Template:Video milk pipeline cleaning rev1
Example of milk pipeline washing system that kills bacteria and removes milk residue after each milking.
Recorded on the 35 cow dairy farm of Ken Mahalko / Kenneth Mahalko, Gilman, WI, USA, on July 8, 2008. My older brother Kevin Mahalko works alongside my father to run the dairy farm operation.
Recorded, edited, ogg/theora transcoded, uploaded, and documented by Dale Mahalko, son of Ken Mahalko.
- Medium size, low detail: 320x240 30fps, 170 kbit streamed (ffmpeg2theora Video Quality 3, Audio quality 1)
- Medium size, high detail: 320x240 30fps, 340 kbit streamed (ffmpeg2theora Video Quality 3, Audio quality 1)
- Large size, low detail: 640x480 30fps, 420 kbit streamed (ffmpeg2theora Video Quality 6, Audio quality 1)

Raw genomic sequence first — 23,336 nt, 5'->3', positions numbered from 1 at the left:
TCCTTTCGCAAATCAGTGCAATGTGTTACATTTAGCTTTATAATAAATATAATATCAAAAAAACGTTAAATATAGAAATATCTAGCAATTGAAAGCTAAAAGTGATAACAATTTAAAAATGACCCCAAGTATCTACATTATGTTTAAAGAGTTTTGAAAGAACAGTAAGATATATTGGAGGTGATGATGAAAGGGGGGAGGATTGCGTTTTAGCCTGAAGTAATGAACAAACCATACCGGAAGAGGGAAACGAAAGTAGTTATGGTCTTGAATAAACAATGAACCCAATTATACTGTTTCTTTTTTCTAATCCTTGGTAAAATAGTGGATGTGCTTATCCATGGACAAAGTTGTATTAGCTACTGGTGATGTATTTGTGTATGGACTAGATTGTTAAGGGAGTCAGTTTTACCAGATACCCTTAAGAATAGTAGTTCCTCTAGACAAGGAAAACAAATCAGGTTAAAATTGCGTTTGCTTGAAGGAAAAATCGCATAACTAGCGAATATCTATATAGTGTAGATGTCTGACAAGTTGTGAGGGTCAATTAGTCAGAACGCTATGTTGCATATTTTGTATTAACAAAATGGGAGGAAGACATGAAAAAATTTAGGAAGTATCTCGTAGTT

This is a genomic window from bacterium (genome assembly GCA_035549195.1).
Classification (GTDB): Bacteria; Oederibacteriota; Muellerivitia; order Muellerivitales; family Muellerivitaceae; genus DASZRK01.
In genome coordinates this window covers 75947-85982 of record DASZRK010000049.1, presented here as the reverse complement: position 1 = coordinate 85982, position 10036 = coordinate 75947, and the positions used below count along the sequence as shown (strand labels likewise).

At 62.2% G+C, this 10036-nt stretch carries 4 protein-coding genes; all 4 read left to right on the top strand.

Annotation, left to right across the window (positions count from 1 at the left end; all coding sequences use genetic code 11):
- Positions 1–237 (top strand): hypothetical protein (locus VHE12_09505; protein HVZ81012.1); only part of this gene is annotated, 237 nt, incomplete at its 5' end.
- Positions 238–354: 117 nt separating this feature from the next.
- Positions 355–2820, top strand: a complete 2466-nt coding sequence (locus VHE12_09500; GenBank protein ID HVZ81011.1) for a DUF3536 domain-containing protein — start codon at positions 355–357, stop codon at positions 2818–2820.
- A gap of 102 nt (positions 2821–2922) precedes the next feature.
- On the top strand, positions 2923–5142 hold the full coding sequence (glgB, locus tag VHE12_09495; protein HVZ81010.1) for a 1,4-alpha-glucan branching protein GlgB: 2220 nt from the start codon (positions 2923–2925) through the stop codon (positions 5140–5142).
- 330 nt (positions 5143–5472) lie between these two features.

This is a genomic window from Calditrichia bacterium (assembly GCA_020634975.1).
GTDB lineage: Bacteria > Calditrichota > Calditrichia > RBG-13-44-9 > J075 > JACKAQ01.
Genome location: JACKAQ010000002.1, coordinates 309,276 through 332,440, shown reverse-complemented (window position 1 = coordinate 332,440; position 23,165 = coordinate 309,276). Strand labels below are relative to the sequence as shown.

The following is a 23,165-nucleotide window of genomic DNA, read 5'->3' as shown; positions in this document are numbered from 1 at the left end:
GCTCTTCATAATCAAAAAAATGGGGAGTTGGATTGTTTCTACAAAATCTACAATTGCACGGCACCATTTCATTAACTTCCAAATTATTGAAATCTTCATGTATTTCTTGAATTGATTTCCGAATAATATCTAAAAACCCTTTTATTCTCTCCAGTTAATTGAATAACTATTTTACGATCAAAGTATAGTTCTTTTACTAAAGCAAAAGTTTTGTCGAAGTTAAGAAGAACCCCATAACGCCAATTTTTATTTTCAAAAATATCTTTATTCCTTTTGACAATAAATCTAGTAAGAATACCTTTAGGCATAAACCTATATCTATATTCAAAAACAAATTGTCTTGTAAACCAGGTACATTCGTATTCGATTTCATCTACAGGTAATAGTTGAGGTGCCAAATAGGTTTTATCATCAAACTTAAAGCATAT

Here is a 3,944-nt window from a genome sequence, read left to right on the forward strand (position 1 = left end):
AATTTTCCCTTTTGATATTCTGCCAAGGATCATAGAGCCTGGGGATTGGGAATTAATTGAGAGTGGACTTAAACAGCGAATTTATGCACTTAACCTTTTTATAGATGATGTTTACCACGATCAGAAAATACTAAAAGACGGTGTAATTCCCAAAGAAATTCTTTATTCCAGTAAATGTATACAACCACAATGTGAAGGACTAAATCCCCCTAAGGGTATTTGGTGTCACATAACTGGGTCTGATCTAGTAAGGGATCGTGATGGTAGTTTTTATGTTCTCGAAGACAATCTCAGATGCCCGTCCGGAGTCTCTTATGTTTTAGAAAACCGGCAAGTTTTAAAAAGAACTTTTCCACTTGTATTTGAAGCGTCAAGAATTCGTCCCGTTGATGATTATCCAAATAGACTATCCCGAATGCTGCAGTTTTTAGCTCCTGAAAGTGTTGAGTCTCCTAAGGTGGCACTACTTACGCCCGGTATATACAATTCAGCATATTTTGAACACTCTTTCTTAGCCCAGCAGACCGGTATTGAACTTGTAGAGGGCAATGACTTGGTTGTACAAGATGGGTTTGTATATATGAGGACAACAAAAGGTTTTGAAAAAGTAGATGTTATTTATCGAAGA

- Large size, high detail: 640x480 30fps, 950 kbit streamed (ffmpeg2theora Video Quality 6, Audio quality 1)
The washing is run by a control box mounted on the edge of the milker claw wash tank. It contains a mechanical timer and various relays and solenoids that run the operation. In the wash tank is a solenoid operated drain plunger and a plastic hose that senses the fill water level. Behind the wash tank is a soap reservoir jar on the bottom of the wash system. This is removed and filled with a dose of pipeline cleaner for each washing.
This combined system washes the milker claw nipples, the milker hoses, the milk pipeline, the milk receiver jar, the overflow float jar, the bulk tank transfer pump, and the bulk tank transfer pipe. Various stainless steel fittings are placed in the bottom of the milker wash tank and flushed with the swirling waters.
Typically there are three programmed cycles: a pre-rinse, the wash cycle, and a followup rinse cycle. However, on this farm an extra, one-shot manual flush is done after milking before running the wash system. Just before milking, the pipeline is manually flushed again to remove any pipeline cleaner residues.